[…] Can You Cure Your Multiple Myeloma? […]

Reply
Tim Nolan says last year

Was diagnosed 2/4 this year at 62 with smoldering Myeloma. He tests blood every three months the next is 8/4. No treatments yet as he says it is not bad enough to treat. How can I mitigate this? Any input is helpful. Thanks for being accessible. If only we could keep it just smoldering as I feel great.

Reply
    David Emerson says last year

    Hi Tim-

    I will send the Pre-MM CC introduction and nutrition guides to your email address. The bottom line is that there are a number of evidence-based but non-conventional, non-toxic therapies shown to reduce the risk of a full MM diagnosis.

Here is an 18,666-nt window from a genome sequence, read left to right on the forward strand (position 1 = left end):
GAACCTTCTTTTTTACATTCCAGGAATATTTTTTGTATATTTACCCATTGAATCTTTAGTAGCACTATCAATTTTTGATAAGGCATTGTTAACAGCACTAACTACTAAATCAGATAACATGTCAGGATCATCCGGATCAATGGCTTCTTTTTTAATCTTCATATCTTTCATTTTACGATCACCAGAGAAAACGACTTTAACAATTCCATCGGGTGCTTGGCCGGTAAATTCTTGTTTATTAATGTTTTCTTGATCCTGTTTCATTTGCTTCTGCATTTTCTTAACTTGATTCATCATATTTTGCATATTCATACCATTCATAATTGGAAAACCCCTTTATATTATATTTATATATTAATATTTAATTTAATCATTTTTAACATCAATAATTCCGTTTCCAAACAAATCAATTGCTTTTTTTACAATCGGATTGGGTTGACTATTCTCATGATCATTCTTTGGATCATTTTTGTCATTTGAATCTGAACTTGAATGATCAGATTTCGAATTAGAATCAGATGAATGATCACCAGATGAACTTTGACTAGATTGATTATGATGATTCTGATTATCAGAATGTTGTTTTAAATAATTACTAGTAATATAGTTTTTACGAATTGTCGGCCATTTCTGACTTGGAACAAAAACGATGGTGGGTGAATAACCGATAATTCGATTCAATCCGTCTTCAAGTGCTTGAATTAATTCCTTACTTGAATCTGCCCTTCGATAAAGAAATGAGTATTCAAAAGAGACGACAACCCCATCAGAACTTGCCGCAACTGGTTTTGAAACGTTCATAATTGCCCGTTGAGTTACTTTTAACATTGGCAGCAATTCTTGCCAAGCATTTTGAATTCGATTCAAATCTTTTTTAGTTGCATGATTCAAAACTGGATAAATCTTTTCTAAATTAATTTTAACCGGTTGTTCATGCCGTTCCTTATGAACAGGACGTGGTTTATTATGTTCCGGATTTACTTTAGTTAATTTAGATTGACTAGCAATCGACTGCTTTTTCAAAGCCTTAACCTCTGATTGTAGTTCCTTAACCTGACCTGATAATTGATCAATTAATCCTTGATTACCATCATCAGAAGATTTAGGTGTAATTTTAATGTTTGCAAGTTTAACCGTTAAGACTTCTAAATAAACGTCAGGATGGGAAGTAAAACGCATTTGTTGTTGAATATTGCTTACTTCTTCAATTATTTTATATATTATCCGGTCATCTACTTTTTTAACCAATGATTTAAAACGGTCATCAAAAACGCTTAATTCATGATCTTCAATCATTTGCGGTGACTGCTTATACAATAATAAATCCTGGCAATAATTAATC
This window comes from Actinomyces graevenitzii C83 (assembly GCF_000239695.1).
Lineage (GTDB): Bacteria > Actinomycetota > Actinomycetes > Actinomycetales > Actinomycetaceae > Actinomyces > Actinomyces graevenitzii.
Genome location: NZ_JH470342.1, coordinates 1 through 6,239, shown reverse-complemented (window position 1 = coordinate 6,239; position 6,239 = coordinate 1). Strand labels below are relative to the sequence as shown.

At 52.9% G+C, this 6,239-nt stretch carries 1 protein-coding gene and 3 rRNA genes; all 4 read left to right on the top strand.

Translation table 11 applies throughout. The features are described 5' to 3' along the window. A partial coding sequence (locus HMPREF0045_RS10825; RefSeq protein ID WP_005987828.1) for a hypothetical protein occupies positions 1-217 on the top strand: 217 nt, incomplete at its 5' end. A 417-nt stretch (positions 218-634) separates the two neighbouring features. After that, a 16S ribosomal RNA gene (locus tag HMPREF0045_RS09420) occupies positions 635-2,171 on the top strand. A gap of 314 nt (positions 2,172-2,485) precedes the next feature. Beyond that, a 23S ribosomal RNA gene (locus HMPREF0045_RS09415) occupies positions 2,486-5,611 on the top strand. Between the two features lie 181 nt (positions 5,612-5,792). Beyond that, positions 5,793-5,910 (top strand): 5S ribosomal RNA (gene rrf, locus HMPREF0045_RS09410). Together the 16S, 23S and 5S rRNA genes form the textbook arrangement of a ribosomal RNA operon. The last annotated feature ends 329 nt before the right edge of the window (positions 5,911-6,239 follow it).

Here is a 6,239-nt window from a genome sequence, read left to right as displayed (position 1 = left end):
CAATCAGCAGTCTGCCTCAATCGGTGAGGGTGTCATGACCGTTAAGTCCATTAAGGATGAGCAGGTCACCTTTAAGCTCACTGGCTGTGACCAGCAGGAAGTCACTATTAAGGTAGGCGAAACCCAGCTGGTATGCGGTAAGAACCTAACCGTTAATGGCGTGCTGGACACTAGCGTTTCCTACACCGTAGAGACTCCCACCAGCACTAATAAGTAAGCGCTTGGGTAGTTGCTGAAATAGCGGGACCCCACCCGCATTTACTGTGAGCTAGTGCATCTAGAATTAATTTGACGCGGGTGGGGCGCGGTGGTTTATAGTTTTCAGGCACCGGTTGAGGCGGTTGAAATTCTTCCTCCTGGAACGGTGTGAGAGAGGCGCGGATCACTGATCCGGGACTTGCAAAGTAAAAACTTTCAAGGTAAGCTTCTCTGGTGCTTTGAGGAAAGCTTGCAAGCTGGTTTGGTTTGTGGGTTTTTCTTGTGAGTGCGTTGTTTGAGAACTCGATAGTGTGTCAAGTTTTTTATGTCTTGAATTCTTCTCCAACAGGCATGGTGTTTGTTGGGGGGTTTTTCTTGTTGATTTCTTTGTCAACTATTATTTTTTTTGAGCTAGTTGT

It is possible to measure the risk of your symptoms (nerve pain, bone damage, kidney damage) as well as your risk of progression to MM by your freelight chains and immunoglobulins. These are two tests that your oncologist did.

    Let me know if you have any questions.

    David Emerson

    Reply
Multiple Myeloma Treatment- Stem Cell Transplant Ages You 30 Years! - PeopleBeatingCancer says a couple of years ago

[…] Can You Cure Your Multiple Myeloma? […]

Reply
Multiple Myeloma Therapies- Non-Toxic Wobenzyme, Curcumin - PeopleBeatingCancer says a couple of years ago

[…] Can You Cure Your Multiple Myeloma? […]

Reply
Elderly Patients With Multiple Myeloma - PeopleBeatingCancer says 3 years ago

[…] Can You Cure Your Multiple Myeloma? […]

Reply
Autologous Stem Cell Transplant Ages Multiple Myeloma - PeopleBeatingCancer says 3 years ago

[…] Can You Cure Your Multiple Myeloma? […]

Reply
Detoxification as therapy for multiple myeloma says 4 years ago